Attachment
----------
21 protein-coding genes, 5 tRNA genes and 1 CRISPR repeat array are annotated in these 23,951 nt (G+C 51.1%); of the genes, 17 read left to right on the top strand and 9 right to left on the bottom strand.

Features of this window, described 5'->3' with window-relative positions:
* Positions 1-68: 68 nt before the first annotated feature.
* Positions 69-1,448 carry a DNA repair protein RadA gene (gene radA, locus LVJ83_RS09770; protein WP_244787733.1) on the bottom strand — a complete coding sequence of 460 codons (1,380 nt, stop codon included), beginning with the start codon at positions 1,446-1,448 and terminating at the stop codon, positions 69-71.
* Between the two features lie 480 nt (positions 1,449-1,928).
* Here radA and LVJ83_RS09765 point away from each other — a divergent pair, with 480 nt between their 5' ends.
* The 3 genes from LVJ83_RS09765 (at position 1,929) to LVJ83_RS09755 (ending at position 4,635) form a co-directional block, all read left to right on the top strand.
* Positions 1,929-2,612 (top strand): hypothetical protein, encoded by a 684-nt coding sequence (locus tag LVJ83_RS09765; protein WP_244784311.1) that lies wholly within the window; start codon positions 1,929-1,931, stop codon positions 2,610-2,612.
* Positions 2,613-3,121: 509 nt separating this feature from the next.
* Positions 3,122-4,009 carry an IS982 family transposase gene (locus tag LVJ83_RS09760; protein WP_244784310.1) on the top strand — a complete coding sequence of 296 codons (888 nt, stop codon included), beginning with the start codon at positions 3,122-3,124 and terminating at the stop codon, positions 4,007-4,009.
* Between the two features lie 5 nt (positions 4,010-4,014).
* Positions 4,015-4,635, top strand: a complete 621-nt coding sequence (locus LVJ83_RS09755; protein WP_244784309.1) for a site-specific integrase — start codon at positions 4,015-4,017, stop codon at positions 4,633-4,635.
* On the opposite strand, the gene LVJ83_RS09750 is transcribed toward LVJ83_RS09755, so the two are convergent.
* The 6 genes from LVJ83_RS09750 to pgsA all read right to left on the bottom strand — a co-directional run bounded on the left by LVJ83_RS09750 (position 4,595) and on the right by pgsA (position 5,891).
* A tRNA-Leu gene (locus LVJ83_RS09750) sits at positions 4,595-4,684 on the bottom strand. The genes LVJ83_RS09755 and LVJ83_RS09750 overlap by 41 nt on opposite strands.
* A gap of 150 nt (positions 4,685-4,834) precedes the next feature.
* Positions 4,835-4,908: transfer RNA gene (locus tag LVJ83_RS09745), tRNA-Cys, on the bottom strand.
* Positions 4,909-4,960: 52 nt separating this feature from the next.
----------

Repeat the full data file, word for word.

21 protein-coding genes, 5 tRNA genes and 1 CRISPR repeat array are annotated in these 23,951 nt (G+C 51.1%); of the genes, 17 read left to right on the top strand and 9 right to left on the bottom strand.

Features of this window, described 5'->3' with window-relative positions:
* Positions 1-68: 68 nt before the first annotated feature.
* Positions 69-1,448 carry a DNA repair protein RadA gene (gene radA, locus LVJ83_RS09770; protein WP_244787733.1) on the bottom strand — a complete coding sequence of 460 codons (1,380 nt, stop codon included), beginning with the start codon at positions 1,446-1,448 and terminating at the stop codon, positions 69-71.
* Between the two features lie 480 nt (positions 1,449-1,928).
* Here radA and LVJ83_RS09765 point away from each other — a divergent pair, with 480 nt between their 5' ends.
* The 3 genes from LVJ83_RS09765 (at position 1,929) to LVJ83_RS09755 (ending at position 4,635) form a co-directional block, all read left to right on the top strand.
* Positions 1,929-2,612 (top strand): hypothetical protein, encoded by a 684-nt coding sequence (locus tag LVJ83_RS09765; protein WP_244784311.1) that lies wholly within the window; start codon positions 1,929-1,931, stop codon positions 2,610-2,612.
* Positions 2,613-3,121: 509 nt separating this feature from the next.
* Positions 3,122-4,009 carry an IS982 family transposase gene (locus tag LVJ83_RS09760; protein WP_244784310.1) on the top strand — a complete coding sequence of 296 codons (888 nt, stop codon included), beginning with the start codon at positions 3,122-3,124 and terminating at the stop codon, positions 4,007-4,009.
* Between the two features lie 5 nt (positions 4,010-4,014).
* Positions 4,015-4,635, top strand: a complete 621-nt coding sequence (locus LVJ83_RS09755; protein WP_244784309.1) for a site-specific integrase — start codon at positions 4,015-4,017, stop codon at positions 4,633-4,635.
* On the opposite strand, the gene LVJ83_RS09750 is transcribed toward LVJ83_RS09755, so the two are convergent.
* The 6 genes from LVJ83_RS09750 to pgsA all read right to left on the bottom strand — a co-directional run bounded on the left by LVJ83_RS09750 (position 4,595) and on the right by pgsA (position 5,891).
* A tRNA-Leu gene (locus LVJ83_RS09750) sits at positions 4,595-4,684 on the bottom strand. The genes LVJ83_RS09755 and LVJ83_RS09750 overlap by 41 nt on opposite strands.
* A gap of 150 nt (positions 4,685-4,834) precedes the next feature.
* Positions 4,835-4,908: transfer RNA gene (locus tag LVJ83_RS09745), tRNA-Cys, on the bottom strand.
* Positions 4,909-4,960: 52 nt separating this feature from the next.